King William III

“This mural is dedicated to the past, present & future members of Clifton St Orange Orders from Pride Of The West flute band & Lower Shankill community. REM 1690. Officially opened by  Billy Lochrie.” King Billy is shown moving (unusually) from right to left, with orange lilies below.

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Copyright © 2009 Peter Moloney


Pony Club Arch

This is the Orange arch next to the Pony Club in the Hammer (lower Shankill). The five boards, from left to right, show “Shankill Road Campsie Club”, the crown and bible with orange lilies, King Billy in 1690, the crown and cross of the “Royal Black Preceptory”, and the orange star between St Andrew’s Saltire and the Union Flag (see Ulster Scotland for a larger version). Ariel Street, Belfast.

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Copyright © 2009 Peter Moloney

Bobby Jackson Mural

A mural depicting William’s conquest of Ireland, including the Crossing Of The Boyne (on the left) and the Siege Of Derry (on the right), was originally painted by Bobby Jackson (Senior) in the 1940s. In 1993, the wall on which the mural was painted was decaying and threatened by redevelopment (and having already been moved once, in the 1970s) and so it was destroyed and replaced, with a plaque in its side reading “The Bobby Jackson Memorial”. A new, very similar, mural was painted (?by Jackson Sr and/or Jackson Jr?) on boards in 1995 and is placed on the wall during the marching season. The Fountain, Londonderry.

The Bobby Jackson mural has its own Visual History page.

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Copyright © 2008 Peter Moloney

The Williamite Campaign

Scenes from the Siege Of Derry and Battle Of The Boyne in the Fountain, Londonderry: Captain Browning of the Mountjoy being shot as goods were unloaded from his ship, the beseiged lamenting over a dead comrade, The battle of the Boyne, battle scene, Willian King Memorial Flute Band, Siege of Derry. The area was photographed previously in 20022006, and 2007.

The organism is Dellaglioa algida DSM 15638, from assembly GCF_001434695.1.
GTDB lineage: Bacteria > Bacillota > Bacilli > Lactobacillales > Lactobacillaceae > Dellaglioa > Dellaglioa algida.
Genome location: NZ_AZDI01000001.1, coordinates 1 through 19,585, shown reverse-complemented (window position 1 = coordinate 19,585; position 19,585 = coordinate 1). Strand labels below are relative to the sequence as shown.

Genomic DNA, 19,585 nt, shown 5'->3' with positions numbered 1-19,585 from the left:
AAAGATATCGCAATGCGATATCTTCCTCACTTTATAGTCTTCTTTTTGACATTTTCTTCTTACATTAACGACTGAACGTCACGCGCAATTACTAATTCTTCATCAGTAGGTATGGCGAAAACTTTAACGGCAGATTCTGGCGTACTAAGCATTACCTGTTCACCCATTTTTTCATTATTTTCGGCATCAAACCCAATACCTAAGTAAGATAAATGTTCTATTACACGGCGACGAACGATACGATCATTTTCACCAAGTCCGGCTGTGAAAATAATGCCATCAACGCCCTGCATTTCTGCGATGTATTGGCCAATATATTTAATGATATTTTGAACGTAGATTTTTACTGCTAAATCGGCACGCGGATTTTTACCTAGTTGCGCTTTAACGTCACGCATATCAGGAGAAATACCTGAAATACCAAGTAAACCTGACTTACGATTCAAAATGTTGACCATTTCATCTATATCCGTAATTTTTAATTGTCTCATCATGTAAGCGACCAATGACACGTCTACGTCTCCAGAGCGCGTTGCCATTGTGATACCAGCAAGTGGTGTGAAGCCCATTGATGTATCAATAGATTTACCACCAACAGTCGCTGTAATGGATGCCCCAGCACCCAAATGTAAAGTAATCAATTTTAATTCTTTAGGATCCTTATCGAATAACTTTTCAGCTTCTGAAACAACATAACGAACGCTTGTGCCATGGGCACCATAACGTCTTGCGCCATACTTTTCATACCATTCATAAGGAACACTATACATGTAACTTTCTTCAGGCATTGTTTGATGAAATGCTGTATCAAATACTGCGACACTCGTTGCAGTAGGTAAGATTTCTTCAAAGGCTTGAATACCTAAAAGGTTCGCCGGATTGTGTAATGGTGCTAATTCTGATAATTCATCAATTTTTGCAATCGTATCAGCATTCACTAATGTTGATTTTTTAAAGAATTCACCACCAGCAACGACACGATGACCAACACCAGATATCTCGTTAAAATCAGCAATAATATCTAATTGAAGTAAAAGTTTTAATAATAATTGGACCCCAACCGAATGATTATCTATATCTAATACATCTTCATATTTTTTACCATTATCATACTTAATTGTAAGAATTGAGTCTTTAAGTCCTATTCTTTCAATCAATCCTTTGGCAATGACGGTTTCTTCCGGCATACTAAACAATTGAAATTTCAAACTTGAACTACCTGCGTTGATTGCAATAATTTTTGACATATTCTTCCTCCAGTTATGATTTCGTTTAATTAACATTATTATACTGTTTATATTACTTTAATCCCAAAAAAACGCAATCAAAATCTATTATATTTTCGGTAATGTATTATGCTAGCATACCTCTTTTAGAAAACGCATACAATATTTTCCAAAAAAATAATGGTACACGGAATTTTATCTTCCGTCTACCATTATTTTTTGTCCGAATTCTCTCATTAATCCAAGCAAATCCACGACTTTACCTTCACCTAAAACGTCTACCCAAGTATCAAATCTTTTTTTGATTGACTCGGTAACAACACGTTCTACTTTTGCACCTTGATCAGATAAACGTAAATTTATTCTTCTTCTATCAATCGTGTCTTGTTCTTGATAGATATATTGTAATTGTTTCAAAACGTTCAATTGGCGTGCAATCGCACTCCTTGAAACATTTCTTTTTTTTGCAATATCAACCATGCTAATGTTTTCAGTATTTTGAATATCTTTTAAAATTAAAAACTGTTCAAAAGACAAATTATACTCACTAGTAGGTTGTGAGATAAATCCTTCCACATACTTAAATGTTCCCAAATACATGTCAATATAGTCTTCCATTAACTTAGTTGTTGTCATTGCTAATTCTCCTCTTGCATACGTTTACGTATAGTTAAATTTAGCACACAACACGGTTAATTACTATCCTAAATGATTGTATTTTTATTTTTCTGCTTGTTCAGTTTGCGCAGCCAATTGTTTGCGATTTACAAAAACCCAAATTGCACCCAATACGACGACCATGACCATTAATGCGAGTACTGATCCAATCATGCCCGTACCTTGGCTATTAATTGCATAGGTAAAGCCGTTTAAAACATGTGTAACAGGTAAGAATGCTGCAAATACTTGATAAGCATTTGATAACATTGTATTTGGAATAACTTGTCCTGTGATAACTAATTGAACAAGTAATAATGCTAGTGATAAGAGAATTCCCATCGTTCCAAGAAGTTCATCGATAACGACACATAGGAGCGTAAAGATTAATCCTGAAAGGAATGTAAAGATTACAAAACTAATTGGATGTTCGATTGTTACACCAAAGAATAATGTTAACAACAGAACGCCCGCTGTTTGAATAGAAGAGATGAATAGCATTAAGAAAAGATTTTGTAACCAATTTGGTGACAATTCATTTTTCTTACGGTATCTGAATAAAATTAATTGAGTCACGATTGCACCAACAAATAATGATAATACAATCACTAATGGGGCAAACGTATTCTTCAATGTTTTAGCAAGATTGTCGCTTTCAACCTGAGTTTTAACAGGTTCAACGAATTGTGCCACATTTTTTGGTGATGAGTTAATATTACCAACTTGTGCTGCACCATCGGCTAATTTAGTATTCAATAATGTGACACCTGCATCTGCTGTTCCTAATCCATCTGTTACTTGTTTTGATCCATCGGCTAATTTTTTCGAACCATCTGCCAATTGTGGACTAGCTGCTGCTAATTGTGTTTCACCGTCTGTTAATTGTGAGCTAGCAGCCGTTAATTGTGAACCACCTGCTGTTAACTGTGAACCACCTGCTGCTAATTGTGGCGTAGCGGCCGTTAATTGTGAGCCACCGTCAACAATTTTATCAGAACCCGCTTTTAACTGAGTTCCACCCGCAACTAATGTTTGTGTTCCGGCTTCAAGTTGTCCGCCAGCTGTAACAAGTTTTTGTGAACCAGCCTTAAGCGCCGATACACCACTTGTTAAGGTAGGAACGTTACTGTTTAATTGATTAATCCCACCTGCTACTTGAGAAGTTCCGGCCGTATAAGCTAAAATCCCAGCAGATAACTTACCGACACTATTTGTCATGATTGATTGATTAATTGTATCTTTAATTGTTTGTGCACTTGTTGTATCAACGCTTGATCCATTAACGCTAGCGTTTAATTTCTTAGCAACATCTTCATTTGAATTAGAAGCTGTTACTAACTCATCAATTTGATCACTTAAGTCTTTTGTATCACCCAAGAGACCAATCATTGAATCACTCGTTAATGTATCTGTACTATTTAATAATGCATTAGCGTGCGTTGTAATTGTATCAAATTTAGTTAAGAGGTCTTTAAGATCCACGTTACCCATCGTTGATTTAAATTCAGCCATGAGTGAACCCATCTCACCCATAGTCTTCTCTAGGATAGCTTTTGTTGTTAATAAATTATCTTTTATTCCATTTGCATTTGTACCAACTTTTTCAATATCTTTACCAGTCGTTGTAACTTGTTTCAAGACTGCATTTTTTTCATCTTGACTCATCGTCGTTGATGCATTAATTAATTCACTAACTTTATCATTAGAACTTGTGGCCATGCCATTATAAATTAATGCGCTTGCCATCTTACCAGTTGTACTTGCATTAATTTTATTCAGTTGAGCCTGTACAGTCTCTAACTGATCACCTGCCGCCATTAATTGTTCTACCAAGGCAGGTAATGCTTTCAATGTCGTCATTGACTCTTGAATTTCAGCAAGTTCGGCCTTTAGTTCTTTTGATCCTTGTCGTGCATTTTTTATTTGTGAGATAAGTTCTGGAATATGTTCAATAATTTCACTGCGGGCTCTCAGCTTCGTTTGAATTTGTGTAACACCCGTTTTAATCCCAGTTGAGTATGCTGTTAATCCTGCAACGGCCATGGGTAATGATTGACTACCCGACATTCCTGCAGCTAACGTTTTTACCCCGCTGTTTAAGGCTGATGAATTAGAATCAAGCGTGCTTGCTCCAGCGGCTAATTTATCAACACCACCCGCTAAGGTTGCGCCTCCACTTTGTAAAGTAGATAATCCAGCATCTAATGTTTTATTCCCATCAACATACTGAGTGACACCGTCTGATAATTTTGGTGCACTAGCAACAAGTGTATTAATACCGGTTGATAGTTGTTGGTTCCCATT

Copyright © 2008 Peter Moloney

King William At The Boyne

The Village Eddie is re-imaged with a painting of King Billy at the Boyne by John Darren Sutton in Tavanagh Street, Belfast.

“The first unionist mural was painted in 1908 on the Beersbridge Road in East Belfast by shipyard worker John McLean. It depicted King William at the Battle of the Boyne. This was the start of mural painting becoming a key element in the annual unionist celebration of the Battle of the Boyne, culminating in the Orange Order parades of July 12th. Murals, bunting, arches, painted flagstones, marked out the route of marches as well as adorning countless local areas. Between 1908 and the 1970s the vast bulk of unionist murals depicted King William at the Boyne. Other murals depicted the sinking of the Titanic, the 36th Ulster [sic] Division at the Battle of the Somme, and various royal weddings and anniversaries. Each unionist working class area vied with the neighbouring areas to have the best decorations for the Twelfth. As part of this rivalry, King William murals were painted and repainted year after year, with some surviving through six or more decades. The longest-surviving mural in the South Belfast area was in Rockland Street. It depicted King William on his white horse at the Battle of the Boyne. Painted first in the mid-1920s, it survived until the mid-1990s, when it became a victim first of the heat from an adjacent bonfire, and then of redevelopment. The King William murals began to fade from the walls in the 1970s, to be replaced with murals depicting flags and other inanimate emblems. Overall, the number of murals declined significantly in this decade. In the mid-1980s mural painting in unionist areas came under the control of loyalist paramilitary groups. From that point, the vast majority of murals in unionist areas depicted armed and hooded men. In recent years, the debate on mural painting inside and outside loyalist paramilitary organisations has led to the decline of the military iconography. This debate has led to many positive changes taking place throughout Northern Ireland and in January 2008 Greater Village Regeneration Trust secured funding through the Re-imaging Communities Programme to transform a number of areas within the village. This programme was established to help communities in both rural and urban areas to focus on positive ways of expressing  their culture and identity and to encourage the creation of vibrant and attractive shared spaces. Thanks to the overwhelming support and participation of the local community in the Re-imaging process. Local organisations, community leaders, residents and young people have worked closely with artists to tackle the displays of redundant sectarian imagery and replacing these with positive expressions of wider cultural celebration.

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Copyright © 2008 Peter Moloney